We focus on cellulase production by Trichoderma reesei. Cellulases are needed in the conversion of lignocellulosic waste to bioethanol, and the enzyme cost is critical for the establishment of a competitive process. As stoichiometry and reaction kinetics are assumed equal for all technologies, the power consumption including aeration, cooling, and agitation is therefore the key performance indicator. In the literature, this factor is defined as the energy efficiency of oxygen transfer, EEO2, measured in kg/kWh.
We have collected literature data for a range of different fermentation technologies and applied a fed-batch fermentation model developed for stirred tank reactors1 in up-scaling the process to industrial scale. The up-scaling criteria were oxygen transfer and geometrical symmetry. In this way the required reactor sizes were determined.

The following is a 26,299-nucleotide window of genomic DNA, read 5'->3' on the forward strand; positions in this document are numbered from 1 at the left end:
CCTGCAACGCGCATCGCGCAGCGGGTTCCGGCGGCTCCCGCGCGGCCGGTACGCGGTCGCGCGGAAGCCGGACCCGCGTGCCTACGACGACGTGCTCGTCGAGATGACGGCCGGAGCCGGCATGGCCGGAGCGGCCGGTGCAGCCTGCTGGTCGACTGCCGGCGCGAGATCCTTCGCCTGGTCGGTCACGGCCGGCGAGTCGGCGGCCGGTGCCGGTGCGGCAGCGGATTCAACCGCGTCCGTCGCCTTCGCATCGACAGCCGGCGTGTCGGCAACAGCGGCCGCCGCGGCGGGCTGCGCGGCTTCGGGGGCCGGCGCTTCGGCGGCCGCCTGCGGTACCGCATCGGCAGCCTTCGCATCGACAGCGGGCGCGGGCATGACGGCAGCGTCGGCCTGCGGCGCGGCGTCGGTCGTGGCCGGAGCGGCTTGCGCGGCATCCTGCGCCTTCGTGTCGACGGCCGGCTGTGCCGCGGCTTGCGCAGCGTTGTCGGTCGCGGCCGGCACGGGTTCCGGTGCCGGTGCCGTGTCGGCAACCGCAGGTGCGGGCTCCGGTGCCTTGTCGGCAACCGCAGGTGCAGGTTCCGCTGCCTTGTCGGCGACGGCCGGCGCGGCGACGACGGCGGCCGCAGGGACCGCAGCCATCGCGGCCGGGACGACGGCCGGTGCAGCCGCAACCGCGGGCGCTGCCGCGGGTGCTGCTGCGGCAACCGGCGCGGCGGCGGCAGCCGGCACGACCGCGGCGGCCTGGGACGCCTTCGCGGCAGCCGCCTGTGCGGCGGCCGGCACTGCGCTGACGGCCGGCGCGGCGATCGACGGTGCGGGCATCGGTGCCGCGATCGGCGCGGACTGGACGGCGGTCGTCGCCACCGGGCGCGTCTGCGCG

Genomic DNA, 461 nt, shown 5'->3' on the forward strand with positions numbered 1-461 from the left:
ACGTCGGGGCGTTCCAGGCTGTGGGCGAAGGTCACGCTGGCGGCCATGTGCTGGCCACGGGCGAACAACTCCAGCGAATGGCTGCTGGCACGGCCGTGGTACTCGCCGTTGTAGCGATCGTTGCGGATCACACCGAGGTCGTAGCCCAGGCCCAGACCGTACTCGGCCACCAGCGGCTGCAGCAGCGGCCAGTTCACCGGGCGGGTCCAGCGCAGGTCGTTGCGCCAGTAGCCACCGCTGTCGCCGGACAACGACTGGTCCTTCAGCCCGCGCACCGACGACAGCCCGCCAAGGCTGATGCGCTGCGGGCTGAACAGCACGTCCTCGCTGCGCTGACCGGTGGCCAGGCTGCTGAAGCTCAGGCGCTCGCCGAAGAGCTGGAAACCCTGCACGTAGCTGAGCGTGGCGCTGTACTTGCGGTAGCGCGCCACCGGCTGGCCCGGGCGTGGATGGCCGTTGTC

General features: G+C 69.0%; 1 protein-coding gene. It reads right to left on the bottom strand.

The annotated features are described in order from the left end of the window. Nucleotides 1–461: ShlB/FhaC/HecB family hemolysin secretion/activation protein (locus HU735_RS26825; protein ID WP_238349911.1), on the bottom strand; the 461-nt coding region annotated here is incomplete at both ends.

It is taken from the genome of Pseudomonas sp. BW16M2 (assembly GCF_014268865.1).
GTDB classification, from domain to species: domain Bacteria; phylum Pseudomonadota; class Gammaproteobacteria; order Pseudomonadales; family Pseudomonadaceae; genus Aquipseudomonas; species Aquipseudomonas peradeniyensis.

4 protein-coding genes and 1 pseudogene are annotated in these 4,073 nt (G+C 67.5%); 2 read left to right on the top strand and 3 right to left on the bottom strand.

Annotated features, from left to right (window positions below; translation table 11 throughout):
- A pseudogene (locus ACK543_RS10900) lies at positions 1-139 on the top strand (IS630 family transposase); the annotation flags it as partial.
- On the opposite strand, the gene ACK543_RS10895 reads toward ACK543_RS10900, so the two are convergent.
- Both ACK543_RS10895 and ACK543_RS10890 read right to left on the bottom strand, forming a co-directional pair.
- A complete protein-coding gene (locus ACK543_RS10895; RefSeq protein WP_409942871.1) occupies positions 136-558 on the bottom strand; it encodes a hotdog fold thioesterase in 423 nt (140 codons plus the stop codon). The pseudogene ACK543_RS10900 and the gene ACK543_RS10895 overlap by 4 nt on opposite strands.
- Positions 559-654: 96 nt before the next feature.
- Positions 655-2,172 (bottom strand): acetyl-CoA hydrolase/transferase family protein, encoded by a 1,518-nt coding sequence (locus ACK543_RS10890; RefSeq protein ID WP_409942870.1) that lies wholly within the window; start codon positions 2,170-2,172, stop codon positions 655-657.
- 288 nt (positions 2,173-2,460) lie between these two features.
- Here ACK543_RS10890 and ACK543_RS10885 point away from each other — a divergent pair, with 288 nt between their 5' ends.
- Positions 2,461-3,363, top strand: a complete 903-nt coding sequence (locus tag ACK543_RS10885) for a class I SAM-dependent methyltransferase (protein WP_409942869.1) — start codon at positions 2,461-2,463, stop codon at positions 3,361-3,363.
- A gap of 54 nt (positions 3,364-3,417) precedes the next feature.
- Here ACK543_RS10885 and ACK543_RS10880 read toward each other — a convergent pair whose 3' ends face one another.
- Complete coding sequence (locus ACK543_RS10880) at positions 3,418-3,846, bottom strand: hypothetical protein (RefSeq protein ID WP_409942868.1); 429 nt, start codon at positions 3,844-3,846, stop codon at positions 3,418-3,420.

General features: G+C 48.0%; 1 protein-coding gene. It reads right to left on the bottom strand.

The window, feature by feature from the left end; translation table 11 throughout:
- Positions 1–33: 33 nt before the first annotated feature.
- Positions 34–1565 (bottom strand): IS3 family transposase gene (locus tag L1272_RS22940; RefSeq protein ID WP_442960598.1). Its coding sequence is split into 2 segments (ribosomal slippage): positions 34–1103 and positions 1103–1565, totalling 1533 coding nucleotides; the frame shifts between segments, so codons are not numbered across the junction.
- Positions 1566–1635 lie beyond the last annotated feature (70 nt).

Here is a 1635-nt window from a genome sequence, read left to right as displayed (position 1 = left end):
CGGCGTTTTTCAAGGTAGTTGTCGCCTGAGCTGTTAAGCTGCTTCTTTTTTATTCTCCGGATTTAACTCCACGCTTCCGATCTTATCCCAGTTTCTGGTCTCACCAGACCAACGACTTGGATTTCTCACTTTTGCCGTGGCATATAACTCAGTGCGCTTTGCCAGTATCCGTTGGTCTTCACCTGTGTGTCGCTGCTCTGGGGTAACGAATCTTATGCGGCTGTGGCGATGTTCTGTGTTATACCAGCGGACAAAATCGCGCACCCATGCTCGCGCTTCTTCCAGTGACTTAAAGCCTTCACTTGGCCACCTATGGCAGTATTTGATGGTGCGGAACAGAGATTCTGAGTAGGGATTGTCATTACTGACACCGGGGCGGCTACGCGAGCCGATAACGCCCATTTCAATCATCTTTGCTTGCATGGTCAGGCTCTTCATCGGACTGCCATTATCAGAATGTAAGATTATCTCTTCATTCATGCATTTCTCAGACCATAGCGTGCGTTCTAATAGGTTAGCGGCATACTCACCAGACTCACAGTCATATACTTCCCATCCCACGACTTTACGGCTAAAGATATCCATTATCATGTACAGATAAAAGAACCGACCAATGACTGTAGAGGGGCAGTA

For each technology, simulations were performed providing an objective basis for the comparison. It has not been possible to consider mixing, which is however assumed to be impaired at large scale compared to most literature data obtained at laboratory scale.
The most energy efficient systems are low-productivity technologies. This implies that larger fermentor volumes are required; in turn investment costs may be lower if the reactor design is “simple”. The process is run with variable filling, an important consideration often overlooked in the past.
- Albaek, Gernaey, Hansen, Stocks. 2011. Evaluation of the energy efficiency of enzyme fermentation by mechanistic modeling. Biotech. Bioeng. (submitted)
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